Today we’re posting some paragraphs taken from two newspaper articles we came across this week, to add to the one we reported on yesterday. They give a flavour of what’s being said about education in a mainstream UK national newspaper whose website is read by millions around the world every day. The picture that’s presented is not a pretty one, but it’s one that’s realistic and accurate.
Michael Gove’s bullying ways are wrecking our good education system
As a former teacher, I grew tired of this government’s attacks on our profession, which damage morale and stop us doing our job
by Chloe Combi
One of the biggest challenges facing teachers is safeguarding children against bullying from their peers, because it damages the child’s morale, esteem and sense of self-worth. But as a YouGov poll for the National Union of Teachers revealed this week, teachers are facing a crisis of confidence and reporting the lowest morale ever recorded in the profession. The reasons for this are many but perhaps the most common are: a deep mistrust of the government’s education policies; Michael Gove’s attacks on the status and power of teachers; and the ever-changing parameters of Ofsted criteria.
There cannot be an article about the flagging morale of teachers without mentioning Michael Gove. The cuts, the drive towards making schools academies, the obvious shift in direction back towards two-tier education, the freezing of pay, the threats to sack heads who don’t toe the party line and dock the wages of teachers who take industrial action. Teachers have been pushed – some might say bullied – into monumental changes.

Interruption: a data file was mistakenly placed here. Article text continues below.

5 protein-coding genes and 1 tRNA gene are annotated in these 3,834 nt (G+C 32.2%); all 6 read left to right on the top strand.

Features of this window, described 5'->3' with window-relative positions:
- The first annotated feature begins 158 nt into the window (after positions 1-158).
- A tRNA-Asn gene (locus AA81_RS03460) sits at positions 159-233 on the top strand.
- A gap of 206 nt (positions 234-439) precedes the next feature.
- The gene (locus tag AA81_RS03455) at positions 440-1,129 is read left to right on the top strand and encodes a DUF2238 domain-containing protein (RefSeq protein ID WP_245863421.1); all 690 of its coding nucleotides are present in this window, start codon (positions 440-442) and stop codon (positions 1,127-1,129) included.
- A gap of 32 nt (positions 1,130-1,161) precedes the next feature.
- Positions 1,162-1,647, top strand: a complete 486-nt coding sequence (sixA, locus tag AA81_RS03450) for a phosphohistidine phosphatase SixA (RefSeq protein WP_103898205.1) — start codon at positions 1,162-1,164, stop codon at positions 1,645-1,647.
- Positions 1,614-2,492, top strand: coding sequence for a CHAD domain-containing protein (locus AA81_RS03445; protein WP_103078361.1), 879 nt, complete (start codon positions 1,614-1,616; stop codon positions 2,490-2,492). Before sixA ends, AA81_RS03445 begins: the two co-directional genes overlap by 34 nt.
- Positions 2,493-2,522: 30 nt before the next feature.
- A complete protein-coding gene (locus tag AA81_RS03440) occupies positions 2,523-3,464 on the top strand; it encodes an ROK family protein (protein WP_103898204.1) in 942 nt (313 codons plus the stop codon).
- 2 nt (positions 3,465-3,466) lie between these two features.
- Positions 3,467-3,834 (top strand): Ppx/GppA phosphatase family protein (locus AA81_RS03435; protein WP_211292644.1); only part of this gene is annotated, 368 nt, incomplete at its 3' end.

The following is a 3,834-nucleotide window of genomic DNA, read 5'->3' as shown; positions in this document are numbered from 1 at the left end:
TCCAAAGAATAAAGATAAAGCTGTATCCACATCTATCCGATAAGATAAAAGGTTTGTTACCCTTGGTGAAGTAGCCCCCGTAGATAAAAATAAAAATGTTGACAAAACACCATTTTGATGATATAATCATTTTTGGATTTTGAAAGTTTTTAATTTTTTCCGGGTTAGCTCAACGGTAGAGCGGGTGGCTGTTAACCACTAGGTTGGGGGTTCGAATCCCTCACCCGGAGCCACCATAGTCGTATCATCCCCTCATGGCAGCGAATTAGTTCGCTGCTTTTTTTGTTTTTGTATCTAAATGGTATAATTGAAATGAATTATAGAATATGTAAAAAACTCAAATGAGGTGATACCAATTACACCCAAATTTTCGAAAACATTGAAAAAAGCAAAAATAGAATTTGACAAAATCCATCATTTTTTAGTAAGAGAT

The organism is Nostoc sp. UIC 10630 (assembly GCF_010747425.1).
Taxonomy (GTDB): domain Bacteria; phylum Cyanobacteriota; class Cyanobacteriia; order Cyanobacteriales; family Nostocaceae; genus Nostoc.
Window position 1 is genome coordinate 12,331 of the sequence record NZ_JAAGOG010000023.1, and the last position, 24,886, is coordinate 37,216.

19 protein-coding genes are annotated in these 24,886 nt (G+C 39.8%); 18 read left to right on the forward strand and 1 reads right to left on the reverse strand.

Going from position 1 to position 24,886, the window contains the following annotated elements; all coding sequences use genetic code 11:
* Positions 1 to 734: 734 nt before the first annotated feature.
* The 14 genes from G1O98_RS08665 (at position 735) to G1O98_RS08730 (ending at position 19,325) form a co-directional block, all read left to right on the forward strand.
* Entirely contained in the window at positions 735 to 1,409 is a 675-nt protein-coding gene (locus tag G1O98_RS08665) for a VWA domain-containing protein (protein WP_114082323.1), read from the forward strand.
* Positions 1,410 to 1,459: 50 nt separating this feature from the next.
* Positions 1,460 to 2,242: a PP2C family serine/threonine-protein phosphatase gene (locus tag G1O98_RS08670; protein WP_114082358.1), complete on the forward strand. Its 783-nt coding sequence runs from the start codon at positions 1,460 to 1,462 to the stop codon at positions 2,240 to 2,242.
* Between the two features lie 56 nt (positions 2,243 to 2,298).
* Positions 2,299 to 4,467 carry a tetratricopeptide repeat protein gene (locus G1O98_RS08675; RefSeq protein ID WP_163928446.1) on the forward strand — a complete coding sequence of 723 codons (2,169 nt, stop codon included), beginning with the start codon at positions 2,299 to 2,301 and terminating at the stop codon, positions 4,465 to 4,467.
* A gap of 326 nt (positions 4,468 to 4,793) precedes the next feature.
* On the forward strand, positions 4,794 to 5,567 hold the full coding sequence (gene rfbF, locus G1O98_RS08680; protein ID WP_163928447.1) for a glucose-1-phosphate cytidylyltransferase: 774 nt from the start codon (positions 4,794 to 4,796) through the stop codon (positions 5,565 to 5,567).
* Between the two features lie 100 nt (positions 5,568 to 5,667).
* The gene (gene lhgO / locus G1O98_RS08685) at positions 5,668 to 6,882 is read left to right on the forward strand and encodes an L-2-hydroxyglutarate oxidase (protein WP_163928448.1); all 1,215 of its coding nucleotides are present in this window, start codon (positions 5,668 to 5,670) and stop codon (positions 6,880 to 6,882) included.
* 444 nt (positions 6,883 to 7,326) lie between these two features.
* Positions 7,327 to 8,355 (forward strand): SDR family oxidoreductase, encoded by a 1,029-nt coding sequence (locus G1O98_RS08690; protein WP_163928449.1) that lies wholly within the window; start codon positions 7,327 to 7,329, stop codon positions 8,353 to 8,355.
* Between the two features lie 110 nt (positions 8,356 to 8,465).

Leaving aside his supporters and cheerleaders on the extreme right of the political spectrum – the neoliberal privatisers and the payments by results nutters – it’s clear that our minister for education is a man who, in spite of being a person of intellect who seems to have an ability to smarm, is universally despised and reviled. In years to come, around the time when we look back from the implementation of tried and tested progressive changes in education, he will no doubt be seen as the highly ambitious and totally disastrous politician he clearly is, according to those who have paid close attention to his activities as a minister.
These next extracts from yet another Guardian article concern Mr Gove’s meddling in the business of school design and architecture. Bearing in mind that he’s a man who’s happy to see Free Schools setting up in any old clapped-out building, such as a warehouse or even a derelict shop, it shouldn’t have been surprising that he decreed that in future all bog-standard state schools must be designed and built for the minimum amount of capital investment, regardless of this bringing into being new schools that are barely even fit for purpose, let alone places for learning that inspire, uplift and energise.
Michael Gove faces rebellion over no-curves schools plan
Study claiming well-designed classrooms could improve pupil performance by 25% sparks calls for rethink of guidelines
by Robert Booth
The education secretary, Michael Gove, is facing a growing rebellion from teachers and architects over plans to simplify new school buildings after a study claimed well-designed classrooms could improve pupils’ progress in lessons by as much as 25%.